The United States Department of Energy is gearing up to use its power and funding to fuel a just energy transition that supports working-class communities. To do so, it is looking to hire 1,000 more people “who look like America,” said Chief of Staff Christopher Davis.
These federal workers will join the Clean Energy Corps, which the department announced on January 13, 2022, to advance an ambitious slate of projects designed to cut back climate change. The new hires will implement programs funded by $62 billion from the bipartisan Infrastructure Investment and Jobs Act.
“We want people from every pocket of America and every community,” said Secretary Jennifer Granholm in her recruitment video for the corps. “We want people who are passionate, who are driven, who are ready to work hard on the mission of a lifetime.”
“There has never been a more important time to be in public service,” Davis said. The demand that the United States transition to renewable energy is growing due to climate change and global conflict. The current war in Ukraine is putting additional pressure on national energy systems and raising fuel expenses. “There’s no challenge that has ever been steeper. The urgency has never been greater.”“The Clean Energy Corps is going to research, develop, and deploy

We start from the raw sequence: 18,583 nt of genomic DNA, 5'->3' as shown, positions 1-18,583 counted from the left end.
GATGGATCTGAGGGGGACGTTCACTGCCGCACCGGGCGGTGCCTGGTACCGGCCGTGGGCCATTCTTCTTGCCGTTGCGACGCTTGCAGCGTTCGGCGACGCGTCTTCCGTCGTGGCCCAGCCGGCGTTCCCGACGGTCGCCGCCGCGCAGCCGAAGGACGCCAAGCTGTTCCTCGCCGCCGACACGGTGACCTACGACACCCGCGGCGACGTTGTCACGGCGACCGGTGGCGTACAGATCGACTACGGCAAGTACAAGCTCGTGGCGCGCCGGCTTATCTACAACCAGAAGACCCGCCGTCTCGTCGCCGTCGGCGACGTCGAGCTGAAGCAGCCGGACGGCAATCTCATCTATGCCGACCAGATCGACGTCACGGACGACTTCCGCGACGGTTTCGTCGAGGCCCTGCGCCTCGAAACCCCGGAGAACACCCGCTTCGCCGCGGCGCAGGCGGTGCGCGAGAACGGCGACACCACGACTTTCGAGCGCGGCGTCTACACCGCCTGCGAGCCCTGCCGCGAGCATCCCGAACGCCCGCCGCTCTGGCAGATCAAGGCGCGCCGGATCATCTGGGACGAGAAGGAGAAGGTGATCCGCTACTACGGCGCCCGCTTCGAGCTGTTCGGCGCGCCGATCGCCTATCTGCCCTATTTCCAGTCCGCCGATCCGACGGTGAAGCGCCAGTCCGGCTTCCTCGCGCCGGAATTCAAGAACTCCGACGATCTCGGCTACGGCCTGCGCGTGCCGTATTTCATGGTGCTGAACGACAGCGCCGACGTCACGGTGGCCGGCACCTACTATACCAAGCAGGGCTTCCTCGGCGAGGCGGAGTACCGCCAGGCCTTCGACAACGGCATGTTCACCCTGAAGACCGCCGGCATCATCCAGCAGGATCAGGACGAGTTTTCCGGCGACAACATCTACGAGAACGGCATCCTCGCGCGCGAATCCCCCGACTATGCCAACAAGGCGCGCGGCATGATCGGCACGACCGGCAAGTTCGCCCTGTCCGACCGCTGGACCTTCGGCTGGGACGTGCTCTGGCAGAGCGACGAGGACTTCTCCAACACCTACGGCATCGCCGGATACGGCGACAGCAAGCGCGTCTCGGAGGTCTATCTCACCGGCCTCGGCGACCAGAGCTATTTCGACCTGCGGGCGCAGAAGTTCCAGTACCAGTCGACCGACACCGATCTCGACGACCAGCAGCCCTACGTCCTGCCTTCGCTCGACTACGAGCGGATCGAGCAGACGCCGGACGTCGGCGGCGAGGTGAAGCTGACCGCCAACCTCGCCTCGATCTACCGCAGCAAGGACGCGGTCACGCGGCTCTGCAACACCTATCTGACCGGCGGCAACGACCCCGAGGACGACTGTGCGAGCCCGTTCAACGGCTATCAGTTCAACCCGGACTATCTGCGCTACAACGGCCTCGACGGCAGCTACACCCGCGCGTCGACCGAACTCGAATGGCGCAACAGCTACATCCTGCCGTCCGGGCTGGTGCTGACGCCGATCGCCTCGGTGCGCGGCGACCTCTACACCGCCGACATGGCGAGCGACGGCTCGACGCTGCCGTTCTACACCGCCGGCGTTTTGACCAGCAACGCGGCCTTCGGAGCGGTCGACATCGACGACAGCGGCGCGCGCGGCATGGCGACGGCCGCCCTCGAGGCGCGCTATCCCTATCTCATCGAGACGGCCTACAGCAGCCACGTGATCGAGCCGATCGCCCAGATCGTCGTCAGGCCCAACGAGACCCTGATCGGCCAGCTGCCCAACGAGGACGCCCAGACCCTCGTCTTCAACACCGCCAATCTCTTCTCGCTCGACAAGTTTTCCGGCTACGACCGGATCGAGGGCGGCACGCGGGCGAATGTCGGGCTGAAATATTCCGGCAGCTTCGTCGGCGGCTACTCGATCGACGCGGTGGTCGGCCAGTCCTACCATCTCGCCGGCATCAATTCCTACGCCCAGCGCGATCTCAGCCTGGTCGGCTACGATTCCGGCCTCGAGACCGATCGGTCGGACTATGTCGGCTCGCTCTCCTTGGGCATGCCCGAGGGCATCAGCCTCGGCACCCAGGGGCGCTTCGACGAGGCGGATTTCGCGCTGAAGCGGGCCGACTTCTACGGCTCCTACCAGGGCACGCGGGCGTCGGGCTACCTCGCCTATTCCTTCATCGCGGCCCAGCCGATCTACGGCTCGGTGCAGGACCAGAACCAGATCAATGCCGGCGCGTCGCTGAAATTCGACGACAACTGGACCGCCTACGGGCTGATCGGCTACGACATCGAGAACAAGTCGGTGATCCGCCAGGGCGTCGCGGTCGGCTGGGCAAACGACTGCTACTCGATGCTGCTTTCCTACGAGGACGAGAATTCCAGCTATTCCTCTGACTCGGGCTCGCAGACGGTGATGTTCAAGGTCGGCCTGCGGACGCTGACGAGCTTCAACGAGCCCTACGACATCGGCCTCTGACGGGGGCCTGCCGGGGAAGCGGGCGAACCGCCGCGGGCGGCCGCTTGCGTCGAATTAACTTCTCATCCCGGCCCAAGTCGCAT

clean-energy technologies that help us meet the decarbonized-economy-by-2050 goals. The president is committed to a carbon-free power sector by 2035,” Davis said.
After taking a top-down approach that was less inclusive, the department has retooled its approach to incorporate community collaboration and staff diversity. This has resulted in an emphasis on social justice that was not present a few years ago.
The Biden administration hired Professor Shalanda Baker as secretarial adviser on equity and deputy director for energy justice to ensure its programs take diversity into account. She is making sure the department is not just engaging communities but also changing the mechanism by which it makes awards, Davis said.
“We can be advancing our clean-technology and equity goals at the same time,” Davis said. “The president made the commitment in the Justice40 Initiative that 40% of the benefits of the investments made to combat climate change would go to the communities that face the burdens of energy.”
The department has a long way to go to align its funding and performance with its equity goals. Only 6% of its investments target energy justice, according to a Bloomberg Law article about the department’s Energy Justice Dashboard. Traditionally, the federal government has funded energy projects that were “shovel-ready” rather than ones that local communities supported as “shovel-right.” The government-contracting process has also previously excluded women and minorities.
The dashboard facilitates transparency and accountability into the government’s efforts to achieve equity. The federal government’s FAQ said it updates it after each accounting period closes.